Moving toward a gender equitable internet
Lavinia, a student from Brazil, doesn’t put a photo of her face on social apps out of fear that it will be copied and circulated in men’s private groups. In fact, 68 percent of women in our research across seven countries (compared to 49 percent of men) don’t use a profile picture that shows their face. Online threats—like cyberstalking, malicious editing and the fear of strangers sharing personal content without consent—can result in destroyed reputations and even physical harm. Because of these safety threats, women limit their participation online.
The internet isn’t gender equitable. Estimates show there are fewer women online than men in two-thirds of countries worldwide. Stories like Lavinia’s begin to tell us why. To understand why these inequities exist and how to address them, we conducted interviews and surveys with nearly 4,000 participants in Bangladesh, Brazil, India, Indonesia, Mexico, Nigeria and Pakistan over the course of a year. We spoke to people across the gender spectrum, including cis women, trans women and men. We wanted to represent diverse voices and experiences in our research. To protect participant identity, we use pseudonyms in this blog post.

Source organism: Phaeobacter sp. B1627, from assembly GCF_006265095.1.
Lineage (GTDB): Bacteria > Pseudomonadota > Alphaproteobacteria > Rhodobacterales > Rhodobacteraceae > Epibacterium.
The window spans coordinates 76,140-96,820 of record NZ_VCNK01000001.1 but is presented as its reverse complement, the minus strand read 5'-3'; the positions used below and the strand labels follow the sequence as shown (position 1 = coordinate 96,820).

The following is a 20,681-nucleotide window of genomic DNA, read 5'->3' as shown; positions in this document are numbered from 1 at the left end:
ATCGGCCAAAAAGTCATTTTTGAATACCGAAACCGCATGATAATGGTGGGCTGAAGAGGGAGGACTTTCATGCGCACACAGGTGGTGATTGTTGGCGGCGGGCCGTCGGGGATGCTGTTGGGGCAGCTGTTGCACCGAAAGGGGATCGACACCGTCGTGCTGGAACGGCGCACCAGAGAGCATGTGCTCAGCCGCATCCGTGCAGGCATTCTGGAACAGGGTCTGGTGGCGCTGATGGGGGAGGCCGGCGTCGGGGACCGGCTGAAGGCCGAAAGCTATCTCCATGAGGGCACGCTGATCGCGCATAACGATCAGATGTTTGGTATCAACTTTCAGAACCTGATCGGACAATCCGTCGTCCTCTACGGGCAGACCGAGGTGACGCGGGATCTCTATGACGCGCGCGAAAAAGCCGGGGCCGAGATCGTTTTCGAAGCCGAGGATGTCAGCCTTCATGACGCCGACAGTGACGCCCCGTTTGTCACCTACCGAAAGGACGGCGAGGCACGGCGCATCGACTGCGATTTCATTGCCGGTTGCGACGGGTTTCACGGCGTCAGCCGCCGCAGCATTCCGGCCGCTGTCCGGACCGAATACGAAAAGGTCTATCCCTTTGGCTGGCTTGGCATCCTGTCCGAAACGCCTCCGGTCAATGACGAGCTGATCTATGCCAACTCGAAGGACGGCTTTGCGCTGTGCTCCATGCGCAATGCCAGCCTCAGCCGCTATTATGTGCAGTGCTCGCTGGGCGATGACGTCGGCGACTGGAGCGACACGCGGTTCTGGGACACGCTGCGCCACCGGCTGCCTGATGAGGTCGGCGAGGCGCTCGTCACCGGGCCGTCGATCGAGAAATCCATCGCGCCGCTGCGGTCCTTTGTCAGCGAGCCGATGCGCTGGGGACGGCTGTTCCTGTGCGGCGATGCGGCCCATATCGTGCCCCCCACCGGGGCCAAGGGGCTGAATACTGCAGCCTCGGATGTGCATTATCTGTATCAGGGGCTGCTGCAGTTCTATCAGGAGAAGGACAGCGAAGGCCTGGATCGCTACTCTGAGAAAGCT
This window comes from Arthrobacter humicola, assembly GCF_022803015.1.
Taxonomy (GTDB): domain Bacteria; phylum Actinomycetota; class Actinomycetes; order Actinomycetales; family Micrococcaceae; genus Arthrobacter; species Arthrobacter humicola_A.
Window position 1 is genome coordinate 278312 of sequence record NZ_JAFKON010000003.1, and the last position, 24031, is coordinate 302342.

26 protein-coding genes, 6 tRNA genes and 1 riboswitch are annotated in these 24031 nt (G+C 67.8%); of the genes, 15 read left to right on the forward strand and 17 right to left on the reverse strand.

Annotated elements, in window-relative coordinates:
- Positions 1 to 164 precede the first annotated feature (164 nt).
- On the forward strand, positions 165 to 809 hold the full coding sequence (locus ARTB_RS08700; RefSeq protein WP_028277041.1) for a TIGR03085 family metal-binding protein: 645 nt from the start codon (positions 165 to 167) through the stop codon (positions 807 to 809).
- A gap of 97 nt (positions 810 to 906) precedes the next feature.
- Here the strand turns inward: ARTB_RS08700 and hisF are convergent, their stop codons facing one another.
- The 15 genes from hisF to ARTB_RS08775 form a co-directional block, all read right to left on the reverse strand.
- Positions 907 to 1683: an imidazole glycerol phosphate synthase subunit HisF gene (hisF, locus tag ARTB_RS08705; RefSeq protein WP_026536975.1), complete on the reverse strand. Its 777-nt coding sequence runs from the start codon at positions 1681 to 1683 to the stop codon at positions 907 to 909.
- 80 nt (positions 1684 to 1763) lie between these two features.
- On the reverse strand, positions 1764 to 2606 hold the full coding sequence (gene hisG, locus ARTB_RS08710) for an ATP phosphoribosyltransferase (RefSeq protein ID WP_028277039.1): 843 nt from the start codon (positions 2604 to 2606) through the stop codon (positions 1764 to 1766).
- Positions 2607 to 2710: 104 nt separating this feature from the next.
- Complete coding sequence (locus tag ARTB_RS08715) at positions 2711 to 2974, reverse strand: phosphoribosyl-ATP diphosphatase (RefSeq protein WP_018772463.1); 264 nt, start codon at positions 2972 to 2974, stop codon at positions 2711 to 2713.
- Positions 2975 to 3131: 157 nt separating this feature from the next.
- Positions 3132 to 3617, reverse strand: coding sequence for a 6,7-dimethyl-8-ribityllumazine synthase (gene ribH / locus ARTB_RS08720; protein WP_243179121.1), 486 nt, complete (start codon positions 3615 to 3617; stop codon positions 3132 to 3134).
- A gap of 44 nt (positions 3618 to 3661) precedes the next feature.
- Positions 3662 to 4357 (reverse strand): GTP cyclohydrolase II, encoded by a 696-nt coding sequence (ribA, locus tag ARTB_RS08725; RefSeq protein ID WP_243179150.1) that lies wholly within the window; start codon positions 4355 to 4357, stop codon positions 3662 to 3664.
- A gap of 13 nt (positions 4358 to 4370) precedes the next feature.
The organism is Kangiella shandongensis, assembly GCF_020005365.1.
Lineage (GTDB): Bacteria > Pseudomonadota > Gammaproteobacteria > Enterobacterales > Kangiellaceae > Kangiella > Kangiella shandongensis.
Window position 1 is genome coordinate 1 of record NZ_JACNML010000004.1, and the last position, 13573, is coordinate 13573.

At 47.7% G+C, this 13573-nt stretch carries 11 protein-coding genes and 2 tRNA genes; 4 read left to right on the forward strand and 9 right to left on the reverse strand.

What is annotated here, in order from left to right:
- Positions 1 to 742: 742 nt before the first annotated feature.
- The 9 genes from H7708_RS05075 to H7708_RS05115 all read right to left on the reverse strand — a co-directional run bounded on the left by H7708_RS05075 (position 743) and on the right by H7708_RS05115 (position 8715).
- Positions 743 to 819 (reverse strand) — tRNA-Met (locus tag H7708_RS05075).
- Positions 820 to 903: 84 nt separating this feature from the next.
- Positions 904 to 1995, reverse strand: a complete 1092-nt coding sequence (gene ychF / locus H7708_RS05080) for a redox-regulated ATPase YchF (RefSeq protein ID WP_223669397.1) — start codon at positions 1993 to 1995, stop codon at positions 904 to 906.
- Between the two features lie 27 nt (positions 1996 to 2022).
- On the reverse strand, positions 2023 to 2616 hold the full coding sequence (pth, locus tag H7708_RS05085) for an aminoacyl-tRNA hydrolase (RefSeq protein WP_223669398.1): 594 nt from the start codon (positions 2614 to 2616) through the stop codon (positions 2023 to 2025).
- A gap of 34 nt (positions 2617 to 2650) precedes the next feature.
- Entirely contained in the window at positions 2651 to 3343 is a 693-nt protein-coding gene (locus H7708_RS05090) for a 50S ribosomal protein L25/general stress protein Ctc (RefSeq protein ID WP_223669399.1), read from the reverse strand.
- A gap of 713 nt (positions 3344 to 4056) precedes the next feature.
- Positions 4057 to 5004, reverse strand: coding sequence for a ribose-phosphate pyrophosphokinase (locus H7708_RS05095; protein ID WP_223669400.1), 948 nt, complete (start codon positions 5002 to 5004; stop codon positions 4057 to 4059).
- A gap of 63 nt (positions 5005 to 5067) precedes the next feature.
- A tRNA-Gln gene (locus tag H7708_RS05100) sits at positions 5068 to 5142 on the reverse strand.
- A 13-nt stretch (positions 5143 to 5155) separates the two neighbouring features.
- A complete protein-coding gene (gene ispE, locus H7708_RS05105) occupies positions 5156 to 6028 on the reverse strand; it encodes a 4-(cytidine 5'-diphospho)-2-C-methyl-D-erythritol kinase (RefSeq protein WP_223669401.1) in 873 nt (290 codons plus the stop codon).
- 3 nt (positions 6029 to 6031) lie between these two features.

In a new report published today, Towards Gender Equity Online, we’ve identified four areas that need to be addressed to move us toward a more representative internet: access, content and community, privacy, and safety.